In liberal circles, the stunning Taliban victory in Afghanistan has provoked belated recognition that America’s costly “nation-building” venture was unrealizable. At the same time, many conservatives are expressing fear that the abrupt U.S. military withdrawal will increase the threat from jihadist terrorism. But neither side has inquired about an alternative policy that could have better protected both U.S. and Afghan interests. That would have been pursuit of a third party-mediated, internationally-supervised, compromise political and military settlement — one based on ground-level realities, leavened with as much justice and accountability as could have been achieved.
The desirability of and potential for such a political solution to the long-running military stalemate had been emphasized for more than a decade by the three leading international scholars of Afghan politics and the Taliban: Barnett Rubin, Gilles Dorronsoro and Antonio Giustozzi.
Such a resolution in Afghanistan would have looked nothing like the skimpy three-and-a-half-page agreement signed by former President TrumpDonald TrumpBaldwin calls Trump criticism following 'Rust' shooting 'surreal' Haley hits the stump in South Carolina Mary Trump files to dismiss Trump's lawsuit over NYT tax story MORE and the Taliban in February 2020. Absent from that document were the key ingredients of third-party mediation, international supervision and mechanisms for addressing the main political issues dividing Afghans.
This was the “standard international treatment regime” developed to treat civil wars at the end of the Cold War. America, under both Republican and Democratic presidents, was strongly involved in the successful achievement of negotiated settlements of 10 multi-year civil wars between 1989 and 2005: in Bosnia, Burundi, Cambodia, Democratic Republic of the Congo, El Salvador, Guatemala, Mozambique, Nicaragua, Northern Ireland and Sudan. Several of these struggles were more lethal than the one in Afghanistan. Each conflict attracted a prime mediator — a regional organization, the United Nations, the United States, even a lay Catholic group — assisted by various governments.
Deploying professional conflict resolution skills and mobilizing diplomatic “carrots and sticks,” mediators worked with the contending parties and their external supporters to fashion often ingenious political compromises. Generally, these settlements included new or revised constitutions, democratic elections, military demobilization and integration, and the return of refugees. They also contained transition periods during which international and civilian forces provided security and supervised implementation.
While some of these accords have been subject to strain and modification, none of the countries concerned has slid into a new civil war. To be sure, there were a few failed agreements — notably in Rwanda, Darfur Province of Sudan and Angola — but these were largely attributable to weaknesses in the plans themselves and insufficient external backing for their implementation.
From a broader perspective, U.S. policymakers’ failure to pursue a negotiated political settlement in Afghanistan was part and parcel of their remarkable forgetting of post-Cold War peace processes. This amnesia — amid post- 9/11 fears of Islamist terrorism, transient enthusiasm for the democratic promise of the “Arab Spring,” and growing distrust of Iran and Russia — helped produce major U.S. foreign policy losses and unfathomable human suffering. This was the case even where the U.S. relied on air strikes, CIA covert action and military assistance to partners instead of combat troops as in Afghanistan.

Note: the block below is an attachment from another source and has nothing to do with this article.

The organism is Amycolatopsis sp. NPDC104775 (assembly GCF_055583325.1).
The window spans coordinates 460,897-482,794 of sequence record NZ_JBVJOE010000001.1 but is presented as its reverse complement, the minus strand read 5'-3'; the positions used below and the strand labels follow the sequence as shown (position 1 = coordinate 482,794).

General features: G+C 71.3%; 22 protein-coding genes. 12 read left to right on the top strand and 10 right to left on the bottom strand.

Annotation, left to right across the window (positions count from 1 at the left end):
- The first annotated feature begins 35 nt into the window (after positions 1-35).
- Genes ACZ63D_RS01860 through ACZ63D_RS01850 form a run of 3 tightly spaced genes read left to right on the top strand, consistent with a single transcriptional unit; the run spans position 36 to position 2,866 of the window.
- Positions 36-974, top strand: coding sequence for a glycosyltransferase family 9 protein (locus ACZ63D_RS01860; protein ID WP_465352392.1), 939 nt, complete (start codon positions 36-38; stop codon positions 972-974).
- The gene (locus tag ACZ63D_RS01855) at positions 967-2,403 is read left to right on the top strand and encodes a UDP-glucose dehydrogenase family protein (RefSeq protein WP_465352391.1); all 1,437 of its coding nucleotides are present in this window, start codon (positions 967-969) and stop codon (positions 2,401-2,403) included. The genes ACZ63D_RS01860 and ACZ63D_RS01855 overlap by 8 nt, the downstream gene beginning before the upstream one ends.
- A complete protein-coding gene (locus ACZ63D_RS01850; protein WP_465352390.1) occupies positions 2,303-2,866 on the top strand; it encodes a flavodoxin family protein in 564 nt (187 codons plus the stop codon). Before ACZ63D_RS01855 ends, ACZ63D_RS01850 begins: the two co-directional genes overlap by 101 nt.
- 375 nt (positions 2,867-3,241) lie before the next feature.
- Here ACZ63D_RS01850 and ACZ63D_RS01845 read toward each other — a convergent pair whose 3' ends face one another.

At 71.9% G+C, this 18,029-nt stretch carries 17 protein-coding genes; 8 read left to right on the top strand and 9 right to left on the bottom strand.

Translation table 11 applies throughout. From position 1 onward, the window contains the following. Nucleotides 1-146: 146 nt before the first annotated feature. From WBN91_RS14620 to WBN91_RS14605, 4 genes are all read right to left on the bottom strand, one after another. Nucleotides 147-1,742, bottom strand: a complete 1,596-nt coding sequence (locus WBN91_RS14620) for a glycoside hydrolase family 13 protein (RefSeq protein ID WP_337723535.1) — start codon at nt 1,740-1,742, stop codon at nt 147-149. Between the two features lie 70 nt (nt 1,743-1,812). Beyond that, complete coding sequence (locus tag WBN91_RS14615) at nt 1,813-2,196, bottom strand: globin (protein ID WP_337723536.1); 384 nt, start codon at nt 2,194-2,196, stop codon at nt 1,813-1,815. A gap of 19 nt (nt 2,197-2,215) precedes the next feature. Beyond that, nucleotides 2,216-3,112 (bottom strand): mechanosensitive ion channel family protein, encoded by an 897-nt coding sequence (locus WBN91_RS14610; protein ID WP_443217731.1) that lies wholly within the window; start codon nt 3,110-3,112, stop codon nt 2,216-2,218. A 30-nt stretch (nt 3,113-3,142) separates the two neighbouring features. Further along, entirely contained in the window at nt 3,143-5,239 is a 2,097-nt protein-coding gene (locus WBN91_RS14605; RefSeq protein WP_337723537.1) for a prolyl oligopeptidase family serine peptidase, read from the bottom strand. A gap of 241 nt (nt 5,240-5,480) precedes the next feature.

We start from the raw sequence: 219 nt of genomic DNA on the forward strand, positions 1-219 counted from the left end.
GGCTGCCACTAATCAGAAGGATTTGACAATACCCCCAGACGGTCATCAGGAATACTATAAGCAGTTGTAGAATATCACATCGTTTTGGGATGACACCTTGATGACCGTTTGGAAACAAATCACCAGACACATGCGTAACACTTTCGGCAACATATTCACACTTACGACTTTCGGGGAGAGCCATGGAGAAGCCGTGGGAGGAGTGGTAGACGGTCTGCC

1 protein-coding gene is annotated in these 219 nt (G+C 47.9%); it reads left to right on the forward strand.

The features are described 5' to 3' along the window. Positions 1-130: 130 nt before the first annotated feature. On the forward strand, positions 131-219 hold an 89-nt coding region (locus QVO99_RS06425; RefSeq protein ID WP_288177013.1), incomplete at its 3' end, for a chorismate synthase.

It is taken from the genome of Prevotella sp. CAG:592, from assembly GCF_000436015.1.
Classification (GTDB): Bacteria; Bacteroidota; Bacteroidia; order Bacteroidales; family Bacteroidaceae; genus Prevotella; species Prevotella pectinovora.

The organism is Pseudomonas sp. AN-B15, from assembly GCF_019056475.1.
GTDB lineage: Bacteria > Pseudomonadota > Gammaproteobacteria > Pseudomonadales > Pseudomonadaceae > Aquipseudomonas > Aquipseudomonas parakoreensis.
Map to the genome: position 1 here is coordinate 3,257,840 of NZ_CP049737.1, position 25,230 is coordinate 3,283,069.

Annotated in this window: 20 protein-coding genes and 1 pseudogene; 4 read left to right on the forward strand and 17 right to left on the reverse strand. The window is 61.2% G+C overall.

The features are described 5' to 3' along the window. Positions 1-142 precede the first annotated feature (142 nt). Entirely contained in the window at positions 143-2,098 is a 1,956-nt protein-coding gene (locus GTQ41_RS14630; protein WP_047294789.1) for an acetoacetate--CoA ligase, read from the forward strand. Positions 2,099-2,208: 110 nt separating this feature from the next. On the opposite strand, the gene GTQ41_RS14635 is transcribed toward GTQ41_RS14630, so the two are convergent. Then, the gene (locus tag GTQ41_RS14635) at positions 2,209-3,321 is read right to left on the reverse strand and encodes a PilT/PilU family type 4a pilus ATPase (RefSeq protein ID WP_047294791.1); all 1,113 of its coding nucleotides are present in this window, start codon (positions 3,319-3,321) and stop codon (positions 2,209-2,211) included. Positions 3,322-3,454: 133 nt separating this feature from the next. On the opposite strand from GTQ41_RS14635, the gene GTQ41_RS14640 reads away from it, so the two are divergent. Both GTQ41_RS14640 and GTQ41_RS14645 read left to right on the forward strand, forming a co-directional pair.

Thus, in Libya, wishful thinking about “pro-Western” challengers to dictator Moammar Gadhafi led the U.S. and NATO to pursue “regime change” via air strikes, spurning a promising African Union effort to promote a negotiated settlement. The outcome was Gadhafi’s overthrow and a boost for jihadist terrorism (remember Benghazi?), recurrent civil war inviting multiple foreign interventions and an outflow of arms and Islamists that fueled conflicts in several neighboring African countries. In Syria, U.S. and allied covert military aid to “moderate” rebels was effectively countered by increased Russian, Iranian and Hezbollah aid to dictator Bashar al-Assad.
Refusing to prioritize U.N- sponsored peace negotiations, the U.S. contributed to monumental Syrian war casualties, a massive refugee outflow that strengthened the anti-democratic right in Europe and heightened tension with Russia and Iran. American military support for Saudi Arabia, as it intervened in the complex civil war in Yemen, sapped energy from U.N.-led negotiations and drew Iran further into this ruinous conflict.
As the Biden administration faces important decisions concerning ongoing conflicts in Yemen, Ukraine, Libya and several African countries, the current generation of policymakers and their institutions would do well to recover the suppressed memory of peacemaking. All of us need to move from lamenting Afghanistan to learning from it.
Stephen R. Weissman, a political scientist and former staff director of the U.S. House of Representatives’ Africa Subcommittee, has published articles and book chapters on U.S. policy towards Afghanistan, Angola, Burundi, El Salvador, Libya and Syria.